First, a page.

Figure 7. Comparison of the 0-contour (NAVD88). The aerial
Figure 8. Pamlico Sound and ocean water level difference, 3
photograph was taken on 24 September, tide elevation -1.3 ft
October to 12 November 2003.
NAVD88 (NCDOT photograph).
northerly direction and also elongated by approximately 65 ft.
middle channel shoaled approximately 2.5 ft in the 10 days
The 0-contour on the front side of each island receded. This
between surveys. The sediment likely originated at the margin
recession, however, was not from erosion of the peat terrace.
shoals on the sound side and could not be flushed out by flow
The peat terrace elevation was below 0 NAVD88, and the sandy
restricted by the peat terrace. The central and seaward portions
material on top eroded during higher tide elevations.
of the middle channel did not change between Surveys 1 and 2.
Figure 7 also shows beach shoreline change within about 500
The main breach channel experienced the greatest amount of
ft of the breach. On the west side, the beach eroded
change. Defining breach width as the distance across the channel
approximately 35 ft. Sediment supplied by longshore transport
between the NAVD88 0-contour (which corresponds to +0.44 ft
advanced the shoreline to the east by as much as 55 ft within
msl), the breach widened by approximately 125 ft on the ocean
about 425 ft of the breach channel. The beach tended toward
side, 65 ft through the middle part of the channel, and 25 ft on the
erosion at greater distances from the breach.
sound side. From the center of the barrier toward the sound, the
main channel migrated approximately 20 ft to the west over the
WATER LEVEL MEASUREMENTS
10-day period while on the ocean side the channel migrated over
Water level differences between the sound and ocean drove the
80 ft to the west. The average channel depths were maintained
currents that maintained the breach. Two Seabird SBE-26
and maximum channel depths generally increased through the
gauges were installed to measure water levels in the sound and
middle part of the channel and decreased on the sound side over
ocean from 3 October to 12 November 2003. The sound gauge
the 10-day period. The average cross-sectional area of the
was deployed approximately 1,650 ft north-northeast of the
breach channel increased from 3,400 to 4,000 sq ft.
breach in a water depth of 4 ft NAVD88. The sensor on the gage
Figure 7 is a comparison of the 0-contour (NAVD88) between
was at approximately 2.3 ft NAVD88. The ocean gauge was
Surveys 1 and 2. The recession of both channel banks at the ocean
attached to a piling near the seaward end of the damaged Cape
end of the breach is evident. The east bank receded 25 to 45 ft
Hatteras Fishing Pier in Frisco, NC. The pier gage was 1.4 miles
while the west bank moved 40 to 80 ft. On the sound end of the
east-northeast of the breach where the nominal depth was 10 ft
breach channel, the east bank advanced approximately 25 ft,
NAVD88, and the sensor was located at a depth of 5.6 ft
pushing the channel to the west. This end of the channel also
NAVD88. The tide gauges sampled pressure at 4 Hz and
continued to widen, however, as the west bank receded about 45 ft.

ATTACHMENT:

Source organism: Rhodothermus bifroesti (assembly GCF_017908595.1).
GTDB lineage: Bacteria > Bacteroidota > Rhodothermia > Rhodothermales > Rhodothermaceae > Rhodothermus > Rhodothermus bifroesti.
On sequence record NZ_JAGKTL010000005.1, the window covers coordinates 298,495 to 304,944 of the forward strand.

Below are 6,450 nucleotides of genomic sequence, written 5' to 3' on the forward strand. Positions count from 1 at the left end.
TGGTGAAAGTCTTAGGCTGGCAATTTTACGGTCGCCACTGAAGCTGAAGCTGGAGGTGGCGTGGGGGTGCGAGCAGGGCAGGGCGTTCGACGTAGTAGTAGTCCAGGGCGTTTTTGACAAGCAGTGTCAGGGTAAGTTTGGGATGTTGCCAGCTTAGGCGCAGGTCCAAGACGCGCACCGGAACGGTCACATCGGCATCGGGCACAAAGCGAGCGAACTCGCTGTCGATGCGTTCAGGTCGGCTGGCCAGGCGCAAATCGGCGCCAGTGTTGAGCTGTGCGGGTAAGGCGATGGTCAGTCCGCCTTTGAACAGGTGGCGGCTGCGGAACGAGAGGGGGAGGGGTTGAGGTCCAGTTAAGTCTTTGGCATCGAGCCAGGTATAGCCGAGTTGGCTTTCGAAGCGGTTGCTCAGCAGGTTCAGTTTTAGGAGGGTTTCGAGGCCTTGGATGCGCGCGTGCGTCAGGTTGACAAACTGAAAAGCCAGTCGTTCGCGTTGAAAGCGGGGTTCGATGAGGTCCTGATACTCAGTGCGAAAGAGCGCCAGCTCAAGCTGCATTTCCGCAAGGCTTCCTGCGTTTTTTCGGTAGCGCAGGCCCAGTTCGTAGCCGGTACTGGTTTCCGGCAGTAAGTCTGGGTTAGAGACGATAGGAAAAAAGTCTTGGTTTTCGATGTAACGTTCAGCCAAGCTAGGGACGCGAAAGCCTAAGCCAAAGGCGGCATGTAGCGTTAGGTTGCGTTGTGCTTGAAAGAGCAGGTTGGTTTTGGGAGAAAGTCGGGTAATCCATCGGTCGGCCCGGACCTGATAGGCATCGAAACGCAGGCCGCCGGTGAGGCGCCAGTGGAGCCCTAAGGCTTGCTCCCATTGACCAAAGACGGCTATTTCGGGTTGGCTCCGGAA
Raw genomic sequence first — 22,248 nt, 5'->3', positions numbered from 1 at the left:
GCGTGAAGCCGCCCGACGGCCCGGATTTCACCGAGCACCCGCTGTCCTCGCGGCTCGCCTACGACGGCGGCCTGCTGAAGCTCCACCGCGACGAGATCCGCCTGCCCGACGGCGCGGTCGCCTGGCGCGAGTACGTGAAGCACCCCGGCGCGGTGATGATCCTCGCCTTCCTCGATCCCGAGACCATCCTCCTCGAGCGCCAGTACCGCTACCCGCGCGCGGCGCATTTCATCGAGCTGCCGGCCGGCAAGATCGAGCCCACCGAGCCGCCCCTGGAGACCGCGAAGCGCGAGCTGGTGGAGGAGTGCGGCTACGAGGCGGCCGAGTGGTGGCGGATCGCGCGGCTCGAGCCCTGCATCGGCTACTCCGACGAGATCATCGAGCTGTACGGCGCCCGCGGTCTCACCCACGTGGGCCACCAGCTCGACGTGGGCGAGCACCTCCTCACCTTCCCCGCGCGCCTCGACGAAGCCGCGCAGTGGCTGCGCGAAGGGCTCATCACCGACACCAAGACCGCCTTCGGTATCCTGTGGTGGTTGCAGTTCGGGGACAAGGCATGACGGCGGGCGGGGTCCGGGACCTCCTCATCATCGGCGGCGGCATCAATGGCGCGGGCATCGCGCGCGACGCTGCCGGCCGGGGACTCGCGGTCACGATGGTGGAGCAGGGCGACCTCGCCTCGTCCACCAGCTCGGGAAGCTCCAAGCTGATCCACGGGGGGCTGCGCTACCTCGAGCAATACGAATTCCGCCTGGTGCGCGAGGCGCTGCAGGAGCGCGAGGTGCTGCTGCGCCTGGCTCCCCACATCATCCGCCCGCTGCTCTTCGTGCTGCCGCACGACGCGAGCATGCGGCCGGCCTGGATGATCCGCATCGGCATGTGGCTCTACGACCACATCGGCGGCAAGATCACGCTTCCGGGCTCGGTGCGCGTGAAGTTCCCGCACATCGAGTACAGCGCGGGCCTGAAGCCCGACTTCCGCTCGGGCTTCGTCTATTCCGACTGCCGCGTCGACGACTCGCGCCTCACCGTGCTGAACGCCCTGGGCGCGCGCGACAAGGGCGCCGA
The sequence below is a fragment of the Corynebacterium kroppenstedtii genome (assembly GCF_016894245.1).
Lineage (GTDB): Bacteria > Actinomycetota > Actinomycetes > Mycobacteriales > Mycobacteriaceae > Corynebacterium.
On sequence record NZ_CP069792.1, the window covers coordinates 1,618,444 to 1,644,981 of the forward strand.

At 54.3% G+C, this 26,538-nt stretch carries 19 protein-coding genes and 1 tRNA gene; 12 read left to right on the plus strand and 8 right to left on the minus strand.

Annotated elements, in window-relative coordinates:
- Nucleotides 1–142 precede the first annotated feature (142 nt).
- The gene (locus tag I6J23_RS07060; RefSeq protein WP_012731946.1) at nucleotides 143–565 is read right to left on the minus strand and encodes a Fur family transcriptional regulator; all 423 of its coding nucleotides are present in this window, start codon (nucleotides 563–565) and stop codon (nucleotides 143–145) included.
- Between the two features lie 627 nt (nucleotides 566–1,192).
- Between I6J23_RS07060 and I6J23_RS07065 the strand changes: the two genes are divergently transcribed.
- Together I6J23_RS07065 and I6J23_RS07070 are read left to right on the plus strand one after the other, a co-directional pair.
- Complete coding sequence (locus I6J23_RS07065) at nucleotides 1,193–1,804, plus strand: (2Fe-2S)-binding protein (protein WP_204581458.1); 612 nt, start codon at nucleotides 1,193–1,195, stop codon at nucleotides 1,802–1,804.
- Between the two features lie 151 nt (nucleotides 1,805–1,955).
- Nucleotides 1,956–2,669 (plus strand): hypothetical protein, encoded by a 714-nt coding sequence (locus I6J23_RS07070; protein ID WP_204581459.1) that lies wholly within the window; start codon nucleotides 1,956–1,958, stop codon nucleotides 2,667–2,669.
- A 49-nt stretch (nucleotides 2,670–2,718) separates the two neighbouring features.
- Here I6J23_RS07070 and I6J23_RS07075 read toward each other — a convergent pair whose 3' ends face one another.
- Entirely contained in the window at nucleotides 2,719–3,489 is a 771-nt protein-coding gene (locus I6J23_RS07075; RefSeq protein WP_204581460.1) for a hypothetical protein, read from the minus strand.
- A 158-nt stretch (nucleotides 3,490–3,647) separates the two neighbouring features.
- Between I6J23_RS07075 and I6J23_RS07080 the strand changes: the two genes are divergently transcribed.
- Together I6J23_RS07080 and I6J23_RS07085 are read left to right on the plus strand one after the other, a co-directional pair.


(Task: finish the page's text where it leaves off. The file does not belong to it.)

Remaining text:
recorded a mean value at 10-min intervals. Temperature and
The prograding shoulder of the barrier island was supplied
density were computed. Water level was adjusted for variations
sediment from the ocean end of the breach bank and the sound
in density. For shallow water, the corrections were small (~ 0.03
side of the barrier island. A strong current was observed in the
ft) compared to elevation differences (~ +/- 1.6 ft).
margin channel on the east side of the breach. Bank erosion was
easily observed at this location. As the tide fell, a scarp formed
The measured water level (head) difference between the ocean
on the sound side of the barrier. During lower tide elevations, the
and sound are plotted in Figure 8. Water level head differences
strong flow removed sand from the base of the scarp until a
exceeding 2.3 ft were observed on both flood and ebb currents.
tension crack formed, leading to mass failure. The sandy bank
Water levels for the pier, sound, and the head difference from 14-
material slumped into the margin channel, moving down the
18 October are plotted in Figure 9 along with wind
bank slope where the tidal current carried it downstream. At
measurements from the Hatteras Weather Service (Mitchell
higher tide elevations, the scarp became submerged and was
Field, 2.5 miles east of the breach). Wind contributes to head
smoothed by the current flow and wave action. Recession of the
difference, particularly in determining sound water levels.
0-contour as a result of this process is seen in Figure 7. The
Pamlico Sound, having a large surface area and shallow water,
maximum shoreline recession measured over the 10-day period
can experience large wind-driven setup. On 15 October, the
at the margin channel was approximately 20 ft.
wind switched from having a west component to an easterly
component, resulting in setup in the sound and a large negative
Figure 7 illustrates the elongation of the margin shoals behind
head (ocean levels lower than the sound) of -3.1 ft. There was a
both breach islands.
The east island shoal advanced
gap in the wind data on 15 and 16 October, but based on
approximately 65 ft. The west island shoal migrated in a
measurements at the FRF (66 miles north of the breach), the
Shore & Beach Vol. 72, No. 2, Spring 2004, pp. 9 - 14